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Ford Banking On Fiesta For Profit Party


Subcompact addresses consumer demand for fuel efficiency.

Ford (F) plans to meet consumer demand for fuel efficient cars with the Fiesta, a subcompact car.

The move is critical to Ford because it doesn't have a subcompact to compete with the Toyota (TM) Yaris, Honda (HMC) Fit and Nissan (NSANY) Versa.

The Fiesta is the first car to be built under CEO Alan Mulally's "One Ford" strategy that calls for the company's worldwide units to work together. Ford plans to offer the Fiesta in North America in 2010.

The Focus, now sold in North America, shares only about 20% of the Fiesta's parts. The North American version of the Fiesta will share about 90% of its parts with models made in Europe and Asia.

Using the same frame -- called a "platform" in the auto industry -- can cut development costs while allowing varying colors, interiors and options to meet the needs, tastes and budgets of regional customers.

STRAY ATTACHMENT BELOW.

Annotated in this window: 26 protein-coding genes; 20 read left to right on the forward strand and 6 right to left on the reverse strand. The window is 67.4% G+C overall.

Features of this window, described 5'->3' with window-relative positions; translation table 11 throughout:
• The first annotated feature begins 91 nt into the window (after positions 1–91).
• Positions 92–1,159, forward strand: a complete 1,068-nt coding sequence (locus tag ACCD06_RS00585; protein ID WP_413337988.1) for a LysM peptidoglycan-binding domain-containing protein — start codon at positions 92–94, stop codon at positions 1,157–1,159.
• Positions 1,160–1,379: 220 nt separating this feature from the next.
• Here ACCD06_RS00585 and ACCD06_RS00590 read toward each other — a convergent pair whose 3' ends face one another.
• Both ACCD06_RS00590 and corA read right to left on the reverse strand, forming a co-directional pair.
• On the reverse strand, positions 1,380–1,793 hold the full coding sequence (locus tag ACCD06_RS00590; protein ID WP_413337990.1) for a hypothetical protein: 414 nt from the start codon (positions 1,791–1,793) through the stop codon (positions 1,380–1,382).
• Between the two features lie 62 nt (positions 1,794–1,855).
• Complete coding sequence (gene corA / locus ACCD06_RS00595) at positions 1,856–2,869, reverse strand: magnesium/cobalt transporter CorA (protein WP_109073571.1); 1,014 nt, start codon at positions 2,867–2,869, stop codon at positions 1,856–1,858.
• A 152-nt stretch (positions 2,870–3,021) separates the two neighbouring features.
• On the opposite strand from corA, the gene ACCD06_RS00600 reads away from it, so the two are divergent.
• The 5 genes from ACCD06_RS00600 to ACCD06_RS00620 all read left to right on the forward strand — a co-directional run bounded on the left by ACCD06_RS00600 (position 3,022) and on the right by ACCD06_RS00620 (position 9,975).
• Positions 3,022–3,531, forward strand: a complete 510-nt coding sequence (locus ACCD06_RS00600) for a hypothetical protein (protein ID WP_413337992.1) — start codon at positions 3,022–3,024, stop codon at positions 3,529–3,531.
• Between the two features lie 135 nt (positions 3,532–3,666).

The British version of the Fiesta, powered by a 1.6-liter, 4-cylinder turbo-diesel engine, is rated at the equivalent of US 51 mpg in the city and 74 mpg on the highway. The car comes with rear air deflectors and the suspension has been lowered.

Ford launched the Fiesta in 1976 and it's been a top seller in Europe. It's built in Cologne, Germany. The company plans to produce the European-designed Fiesta in Valencia, Spain in January. Production for the Asian market is scheduled to begin later this year in Nanjing, China and Rayong, Thailand.

In December, Ford plans to start converting its truck plant in Cuautitlan, Mexico to handle production of the Fiesta for the North American market.

US automakers bet low fuel prices would continue to make SUVs and trucks attractive to buyers - and lost. However, a barrel of oil recently fetched $115.28 on the New York Mercantile Exchange, down about 22% from the high of $147.27 on July 11th.

The emergence of India and China boosts worldwide demand and almost certainly means an end to cheap oil, or at least cheap enough oil to make monster vehicles attractive to buyers again. If so, Ford's Fiesta initiative looks smart.

The challenge: SUVs and trucks generate high profit margins while subcompacts don't. Look for Ford and other automakers to offer an array of options to gussy up its small cars and plump the bottom line.
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